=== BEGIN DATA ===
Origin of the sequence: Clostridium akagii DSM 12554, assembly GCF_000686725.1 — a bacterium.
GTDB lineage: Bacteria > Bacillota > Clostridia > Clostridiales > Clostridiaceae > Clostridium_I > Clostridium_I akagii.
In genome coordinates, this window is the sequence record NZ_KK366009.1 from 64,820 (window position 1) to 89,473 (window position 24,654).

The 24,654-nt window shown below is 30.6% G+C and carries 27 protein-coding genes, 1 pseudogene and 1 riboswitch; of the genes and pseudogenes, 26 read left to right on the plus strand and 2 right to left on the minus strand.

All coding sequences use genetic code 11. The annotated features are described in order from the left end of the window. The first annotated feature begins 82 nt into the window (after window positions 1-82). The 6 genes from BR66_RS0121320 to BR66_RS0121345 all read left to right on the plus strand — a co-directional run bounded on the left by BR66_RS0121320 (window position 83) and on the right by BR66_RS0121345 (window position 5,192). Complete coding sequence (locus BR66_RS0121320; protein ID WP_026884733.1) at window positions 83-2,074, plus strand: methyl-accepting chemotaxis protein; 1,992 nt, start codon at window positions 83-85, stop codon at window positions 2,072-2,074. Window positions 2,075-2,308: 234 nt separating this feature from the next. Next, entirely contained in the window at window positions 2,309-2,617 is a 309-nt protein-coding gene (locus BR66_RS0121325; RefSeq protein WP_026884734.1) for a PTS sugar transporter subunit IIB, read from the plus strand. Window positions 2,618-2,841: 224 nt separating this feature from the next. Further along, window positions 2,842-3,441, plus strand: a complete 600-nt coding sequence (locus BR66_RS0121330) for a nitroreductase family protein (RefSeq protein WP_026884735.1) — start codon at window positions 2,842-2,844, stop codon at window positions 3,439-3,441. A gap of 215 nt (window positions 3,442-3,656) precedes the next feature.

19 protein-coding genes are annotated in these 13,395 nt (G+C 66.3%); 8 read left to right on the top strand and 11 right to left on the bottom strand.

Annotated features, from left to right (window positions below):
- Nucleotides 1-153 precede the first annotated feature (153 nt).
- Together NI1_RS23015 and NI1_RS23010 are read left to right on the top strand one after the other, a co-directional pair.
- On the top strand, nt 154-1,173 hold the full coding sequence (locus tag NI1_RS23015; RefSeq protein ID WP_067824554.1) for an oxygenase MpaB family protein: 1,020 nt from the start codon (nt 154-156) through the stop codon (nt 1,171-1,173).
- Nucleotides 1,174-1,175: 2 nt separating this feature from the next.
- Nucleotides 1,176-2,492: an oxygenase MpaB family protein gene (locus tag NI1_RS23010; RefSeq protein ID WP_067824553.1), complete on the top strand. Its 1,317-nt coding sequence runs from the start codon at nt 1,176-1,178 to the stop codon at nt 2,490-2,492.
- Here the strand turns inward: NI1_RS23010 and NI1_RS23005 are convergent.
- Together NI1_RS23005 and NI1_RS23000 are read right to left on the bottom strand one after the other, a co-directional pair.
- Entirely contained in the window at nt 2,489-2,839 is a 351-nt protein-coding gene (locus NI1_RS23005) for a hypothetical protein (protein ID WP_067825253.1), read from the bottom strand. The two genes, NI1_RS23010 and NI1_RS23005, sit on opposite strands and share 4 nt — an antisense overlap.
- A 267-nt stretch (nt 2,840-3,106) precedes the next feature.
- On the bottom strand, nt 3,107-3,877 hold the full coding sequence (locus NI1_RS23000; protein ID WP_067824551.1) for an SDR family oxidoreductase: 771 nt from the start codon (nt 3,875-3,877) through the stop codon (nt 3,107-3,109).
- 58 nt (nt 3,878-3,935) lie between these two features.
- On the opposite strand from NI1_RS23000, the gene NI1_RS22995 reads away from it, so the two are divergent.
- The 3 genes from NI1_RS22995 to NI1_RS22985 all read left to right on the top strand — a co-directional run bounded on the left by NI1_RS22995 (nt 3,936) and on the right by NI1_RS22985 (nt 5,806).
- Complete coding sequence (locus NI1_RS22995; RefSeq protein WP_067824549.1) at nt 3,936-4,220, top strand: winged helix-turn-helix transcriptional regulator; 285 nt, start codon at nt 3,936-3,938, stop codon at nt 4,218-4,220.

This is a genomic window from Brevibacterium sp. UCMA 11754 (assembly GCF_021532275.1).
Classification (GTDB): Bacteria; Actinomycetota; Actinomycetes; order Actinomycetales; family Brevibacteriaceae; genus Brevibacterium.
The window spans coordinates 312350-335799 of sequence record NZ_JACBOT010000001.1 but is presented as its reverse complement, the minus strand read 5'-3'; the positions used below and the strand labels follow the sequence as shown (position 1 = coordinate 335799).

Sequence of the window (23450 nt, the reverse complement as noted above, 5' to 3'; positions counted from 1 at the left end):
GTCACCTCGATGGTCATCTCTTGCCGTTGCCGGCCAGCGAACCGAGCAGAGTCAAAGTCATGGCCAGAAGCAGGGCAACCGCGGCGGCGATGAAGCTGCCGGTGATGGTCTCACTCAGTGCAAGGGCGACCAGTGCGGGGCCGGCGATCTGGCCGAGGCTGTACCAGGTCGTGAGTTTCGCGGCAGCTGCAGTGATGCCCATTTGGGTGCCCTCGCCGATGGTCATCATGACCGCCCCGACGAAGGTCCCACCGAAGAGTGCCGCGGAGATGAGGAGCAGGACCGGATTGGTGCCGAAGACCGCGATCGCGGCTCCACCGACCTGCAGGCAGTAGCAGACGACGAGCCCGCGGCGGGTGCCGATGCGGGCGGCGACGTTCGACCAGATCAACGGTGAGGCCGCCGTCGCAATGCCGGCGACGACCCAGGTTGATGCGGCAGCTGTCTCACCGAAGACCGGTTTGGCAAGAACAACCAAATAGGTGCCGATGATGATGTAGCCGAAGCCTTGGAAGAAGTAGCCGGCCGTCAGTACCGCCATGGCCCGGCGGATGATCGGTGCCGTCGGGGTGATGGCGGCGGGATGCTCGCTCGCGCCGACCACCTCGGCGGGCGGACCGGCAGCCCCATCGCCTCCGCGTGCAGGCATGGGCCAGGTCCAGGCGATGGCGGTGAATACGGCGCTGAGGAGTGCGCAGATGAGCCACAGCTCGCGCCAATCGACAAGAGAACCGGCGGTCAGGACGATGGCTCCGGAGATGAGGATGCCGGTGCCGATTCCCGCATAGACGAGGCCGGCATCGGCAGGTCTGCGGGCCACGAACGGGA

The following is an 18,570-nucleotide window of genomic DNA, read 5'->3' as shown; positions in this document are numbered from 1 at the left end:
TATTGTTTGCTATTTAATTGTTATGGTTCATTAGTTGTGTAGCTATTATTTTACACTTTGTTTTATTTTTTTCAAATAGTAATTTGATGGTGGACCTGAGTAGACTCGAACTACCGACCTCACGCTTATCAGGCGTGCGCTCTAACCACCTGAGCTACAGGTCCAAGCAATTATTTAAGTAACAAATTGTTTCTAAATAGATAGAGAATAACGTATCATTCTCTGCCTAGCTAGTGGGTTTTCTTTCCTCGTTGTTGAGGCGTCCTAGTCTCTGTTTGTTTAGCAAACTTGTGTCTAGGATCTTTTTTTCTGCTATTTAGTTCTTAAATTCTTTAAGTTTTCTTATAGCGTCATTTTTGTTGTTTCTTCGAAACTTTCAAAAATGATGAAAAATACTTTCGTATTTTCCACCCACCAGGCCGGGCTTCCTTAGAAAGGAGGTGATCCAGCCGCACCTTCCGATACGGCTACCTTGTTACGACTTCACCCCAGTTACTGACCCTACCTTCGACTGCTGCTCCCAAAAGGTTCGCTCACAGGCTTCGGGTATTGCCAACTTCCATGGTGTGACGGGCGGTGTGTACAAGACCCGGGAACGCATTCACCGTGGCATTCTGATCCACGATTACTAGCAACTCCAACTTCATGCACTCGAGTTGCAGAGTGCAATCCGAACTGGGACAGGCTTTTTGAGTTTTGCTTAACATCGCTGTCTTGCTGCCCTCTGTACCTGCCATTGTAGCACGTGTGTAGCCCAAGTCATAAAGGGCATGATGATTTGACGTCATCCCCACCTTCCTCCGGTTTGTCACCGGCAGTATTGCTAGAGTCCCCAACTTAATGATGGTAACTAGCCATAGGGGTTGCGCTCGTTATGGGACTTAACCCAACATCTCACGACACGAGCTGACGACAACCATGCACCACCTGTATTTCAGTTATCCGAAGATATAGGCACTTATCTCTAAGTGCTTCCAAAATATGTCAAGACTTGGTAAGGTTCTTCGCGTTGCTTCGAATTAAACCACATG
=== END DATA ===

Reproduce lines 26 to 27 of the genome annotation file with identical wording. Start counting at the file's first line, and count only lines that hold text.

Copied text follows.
GTCACCTCGATGGTCATCTCTTGCCGTTGCCGGCCAGCGAACCGAGCAGAGTCAAAGTCATGGCCAGAAGCAGGGCAACCGCGGCGGCGATGAAGCTGCCGGTGATGGTCTCACTCAGTGCAAGGGCGACCAGTGCGGGGCCGGCGATCTGGCCGAGGCTGTACCAGGTCGTGAGTTTCGCGGCAGCTGCAGTGATGCCCATTTGGGTGCCCTCGCCGATGGTCATCATGACCGCCCCGACGAAGGTCCCACCGAAGAGTGCCGCGGAGATGAGGAGCAGGACCGGATTGGTGCCGAAGACCGCGATCGCGGCTCCACCGACCTGCAGGCAGTAGCAGACGACGAGCCCGCGGCGGGTGCCGATGCGGGCGGCGACGTTCGACCAGATCAACGGTGAGGCCGCCGTCGCAATGCCGGCGACGACCCAGGTTGATGCGGCAGCTGTCTCACCGAAGACCGGTTTGGCAAGAACAACCAAATAGGTGCCGATGATGATGTAGCCGAAGCCTTGGAAGAAGTAGCCGGCCGTCAGTACCGCCATGGCCCGGCGGATGATCGGTGCCGTCGGGGTGATGGCGGCGGGATGCTCGCTCGCGCCGACCACCTCGGCGGGCGGACCGGCAGCCCCATCGCCTCCGCGTGCAGGCATGGGCCAGGTCCAGGCGATGGCGGTGAATACGGCGCTGAGGAGTGCGCAGATGAGCCACAGCTCGCGCCAATCGACAAGAGAACCGGCGGTCAGGACGATGGCTCCGGAGATGAGGATGCCGGTGCCGATTCCCGCATAGACGAGGCCGGCATCGGCAGGTCTGCGGGCCACGAACGGGA

The following is an 18,570-nucleotide window of genomic DNA, read 5'->3' as shown; positions in this document are numbered from 1 at the left end: